Does the Wave of ISIS Suicide Bombs Mean They're Losing?

A November 1944 photo of imperial Japanese pilots taken in Choshi, east of Tokyo, before an attack on the Philippines. During the Battle of Okinawa, more than 1,000 suicide aircraft were unleashed on Allied Forces. Figures are inconsistent, but a Japanese encyclopedia says around 2,000 planes were used in kamikaze attacks. Some sources say nearly 4,000 pilots died. John Prados writes that ISIS’s recent losses—like the destruction of the Japanese imperial surface fleet at Leyte Gulf—may indicate a caliphate on its last legs. reuters

This article first appeared on the History News Network.

Seven decades on, the last months of World War II in the Pacific still have lessons for international security, specifically for the horrid war with terrorists.

In October 1944, as the Allies invaded the Philippine island of Leyte, the Imperial Japanese Navy sacrificed itself in a huge paroxysm of force, a last desperate roll of the dice, to try and wound the Allied enemy.

Today, in eerie parallel, the militants of ISIS utilize tactics that could have been poured from the same mold as those of the world war. Studying the genesis of this tactical approach still has value today, not to mention implications for strategy.

By late 1944, the Japanese empire was in extremis. Having started the war with a devastating attack on Pearl Harbor, three years later the realities of American productive power and Allied military skill, not to mention the Allies' great advantage in intelligence, had done more than reverse the balance.

Now the Allies had generated a huge preponderance of force. You could see the shift just in the Imperial Navy's ability to inflict losses. In 1942, the Japanese could give as well as they got, and the list of American and other Allied warships sunk or damaged was a lengthy one.

Already in 1943 that changed, with few Allied ships sunk and just a fair number damaged. In 1944, up until the Philippine invasion, only one American warship larger than a destroyer had been lost, among precious few vessels overall. This came in spite of a full blown fleet battle the Japanese attempted when American forces landed in the Marianas that June.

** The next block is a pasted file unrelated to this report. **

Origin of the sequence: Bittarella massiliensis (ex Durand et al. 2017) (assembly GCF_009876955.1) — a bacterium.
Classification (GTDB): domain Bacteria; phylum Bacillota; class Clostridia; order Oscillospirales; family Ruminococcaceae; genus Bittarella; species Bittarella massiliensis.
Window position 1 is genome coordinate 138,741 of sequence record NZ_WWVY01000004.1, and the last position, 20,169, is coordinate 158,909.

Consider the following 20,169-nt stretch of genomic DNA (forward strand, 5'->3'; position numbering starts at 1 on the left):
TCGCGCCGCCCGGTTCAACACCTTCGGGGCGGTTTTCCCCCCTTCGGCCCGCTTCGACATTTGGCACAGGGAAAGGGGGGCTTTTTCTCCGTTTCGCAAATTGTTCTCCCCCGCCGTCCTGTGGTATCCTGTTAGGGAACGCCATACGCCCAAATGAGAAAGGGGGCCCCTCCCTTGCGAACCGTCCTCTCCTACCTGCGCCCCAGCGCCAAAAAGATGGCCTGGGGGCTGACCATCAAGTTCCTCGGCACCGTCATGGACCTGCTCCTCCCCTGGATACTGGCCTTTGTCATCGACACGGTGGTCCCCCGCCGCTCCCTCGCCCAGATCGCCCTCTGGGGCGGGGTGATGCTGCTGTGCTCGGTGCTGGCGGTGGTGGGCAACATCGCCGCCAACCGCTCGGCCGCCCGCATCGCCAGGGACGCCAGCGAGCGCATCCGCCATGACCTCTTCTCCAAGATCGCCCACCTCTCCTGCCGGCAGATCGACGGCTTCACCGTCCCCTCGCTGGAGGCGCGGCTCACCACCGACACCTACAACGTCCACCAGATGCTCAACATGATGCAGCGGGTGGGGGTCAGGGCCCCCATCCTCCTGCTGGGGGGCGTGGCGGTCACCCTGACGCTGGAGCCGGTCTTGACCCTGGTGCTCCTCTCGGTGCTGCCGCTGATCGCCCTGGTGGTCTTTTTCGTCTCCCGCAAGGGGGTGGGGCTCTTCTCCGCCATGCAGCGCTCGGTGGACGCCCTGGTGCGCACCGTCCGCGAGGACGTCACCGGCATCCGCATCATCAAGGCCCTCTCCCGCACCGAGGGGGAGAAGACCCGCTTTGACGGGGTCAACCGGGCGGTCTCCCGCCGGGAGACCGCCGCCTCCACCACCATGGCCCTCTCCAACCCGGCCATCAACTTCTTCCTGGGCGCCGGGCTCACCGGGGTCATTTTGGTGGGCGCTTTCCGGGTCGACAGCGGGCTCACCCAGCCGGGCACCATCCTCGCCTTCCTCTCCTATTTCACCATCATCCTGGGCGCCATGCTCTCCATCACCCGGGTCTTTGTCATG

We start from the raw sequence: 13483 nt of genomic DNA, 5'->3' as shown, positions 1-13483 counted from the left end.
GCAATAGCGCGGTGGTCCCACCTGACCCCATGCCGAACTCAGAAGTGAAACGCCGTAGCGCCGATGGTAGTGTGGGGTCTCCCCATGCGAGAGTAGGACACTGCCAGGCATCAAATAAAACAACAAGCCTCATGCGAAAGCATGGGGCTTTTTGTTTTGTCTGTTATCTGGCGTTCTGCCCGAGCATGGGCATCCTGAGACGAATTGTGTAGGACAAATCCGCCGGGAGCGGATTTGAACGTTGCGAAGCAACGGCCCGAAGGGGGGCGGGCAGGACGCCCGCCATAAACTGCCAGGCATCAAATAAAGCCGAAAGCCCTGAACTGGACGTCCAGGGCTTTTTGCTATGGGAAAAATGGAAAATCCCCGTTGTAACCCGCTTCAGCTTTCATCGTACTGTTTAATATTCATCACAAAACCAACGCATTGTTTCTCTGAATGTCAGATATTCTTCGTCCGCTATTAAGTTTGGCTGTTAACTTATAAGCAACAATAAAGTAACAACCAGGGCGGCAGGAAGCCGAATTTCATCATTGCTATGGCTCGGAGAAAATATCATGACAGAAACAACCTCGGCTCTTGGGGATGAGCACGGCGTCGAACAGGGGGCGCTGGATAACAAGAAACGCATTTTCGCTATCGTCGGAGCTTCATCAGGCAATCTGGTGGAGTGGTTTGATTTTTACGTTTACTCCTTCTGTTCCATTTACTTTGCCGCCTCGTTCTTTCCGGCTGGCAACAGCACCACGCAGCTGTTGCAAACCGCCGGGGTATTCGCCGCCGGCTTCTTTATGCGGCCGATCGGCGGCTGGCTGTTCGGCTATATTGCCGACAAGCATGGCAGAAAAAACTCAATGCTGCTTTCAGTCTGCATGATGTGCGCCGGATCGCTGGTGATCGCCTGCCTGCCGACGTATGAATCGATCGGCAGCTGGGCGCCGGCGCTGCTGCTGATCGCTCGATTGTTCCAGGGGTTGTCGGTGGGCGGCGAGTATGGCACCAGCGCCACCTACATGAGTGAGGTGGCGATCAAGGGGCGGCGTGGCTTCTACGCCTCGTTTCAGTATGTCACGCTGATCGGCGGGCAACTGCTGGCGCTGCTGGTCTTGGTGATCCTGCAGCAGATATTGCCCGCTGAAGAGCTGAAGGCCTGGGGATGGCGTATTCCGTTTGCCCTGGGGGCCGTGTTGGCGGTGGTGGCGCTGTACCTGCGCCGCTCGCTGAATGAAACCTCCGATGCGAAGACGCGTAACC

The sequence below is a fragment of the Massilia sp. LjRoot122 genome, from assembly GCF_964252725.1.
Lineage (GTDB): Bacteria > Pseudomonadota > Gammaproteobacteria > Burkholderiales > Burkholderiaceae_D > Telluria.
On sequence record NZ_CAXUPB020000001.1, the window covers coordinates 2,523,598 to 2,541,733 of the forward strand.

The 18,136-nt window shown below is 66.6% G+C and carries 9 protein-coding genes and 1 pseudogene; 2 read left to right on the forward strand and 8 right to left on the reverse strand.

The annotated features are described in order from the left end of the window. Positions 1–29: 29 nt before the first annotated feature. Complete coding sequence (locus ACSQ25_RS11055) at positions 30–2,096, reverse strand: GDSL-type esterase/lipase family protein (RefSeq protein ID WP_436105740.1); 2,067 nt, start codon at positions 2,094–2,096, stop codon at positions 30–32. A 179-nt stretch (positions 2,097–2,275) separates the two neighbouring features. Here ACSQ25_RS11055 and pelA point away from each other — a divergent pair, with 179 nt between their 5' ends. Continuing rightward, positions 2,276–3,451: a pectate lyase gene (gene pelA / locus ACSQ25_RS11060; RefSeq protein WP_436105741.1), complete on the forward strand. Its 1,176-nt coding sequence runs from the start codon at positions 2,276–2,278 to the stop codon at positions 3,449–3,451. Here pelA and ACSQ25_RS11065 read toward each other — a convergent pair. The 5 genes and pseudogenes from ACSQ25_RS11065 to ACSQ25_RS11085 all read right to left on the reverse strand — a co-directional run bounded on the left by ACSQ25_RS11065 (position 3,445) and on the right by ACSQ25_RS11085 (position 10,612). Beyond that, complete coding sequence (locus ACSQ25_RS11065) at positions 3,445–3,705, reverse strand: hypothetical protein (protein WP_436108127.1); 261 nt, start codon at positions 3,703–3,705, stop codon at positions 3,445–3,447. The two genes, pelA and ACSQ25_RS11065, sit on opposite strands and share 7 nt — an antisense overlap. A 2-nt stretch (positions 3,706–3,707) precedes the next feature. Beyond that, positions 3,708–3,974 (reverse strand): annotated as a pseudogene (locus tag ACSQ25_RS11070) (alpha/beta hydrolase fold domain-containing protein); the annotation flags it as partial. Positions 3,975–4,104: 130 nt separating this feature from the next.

After that fiasco, when the Japanese expended their entire fleet air arm in exchange for nothing at all, it became clear something must be done. This is the story I chronicle in Storm Over Leyte: The Philippine Invasion and the Destruction of the Japanese Navy. The narrative shows how the Japanese designed a battle plan contrived to put a major surface gunnery force up against the Allied enemy even at the cost of the entire fleet.

That was a suicide tactic. At the same time the Japanese Naval Air Force innovated the kamikaze, where the airplane itself, not its bomb load, became the weapon. Needless to say, this was also a suicide weapon. Both the fleet and the kamikaze had their debuts at the Battle of Leyte Gulf in October 1944.

The Japanese enjoyed a modicum of success. More Allied ships were destroyed than in many months of combat. Equally important, the kamikaze tactic made the Allies vulnerable again, and helped restore Japanese fighting power. From then until the Pacific war ended in the summer of 1945, the Allies again incurred a steady stream of losses.

But there is a cycle of development, offense versus defense, in warfare. The Allies evolved to counter the kamikaze threat, refining the concept of fleet air defense.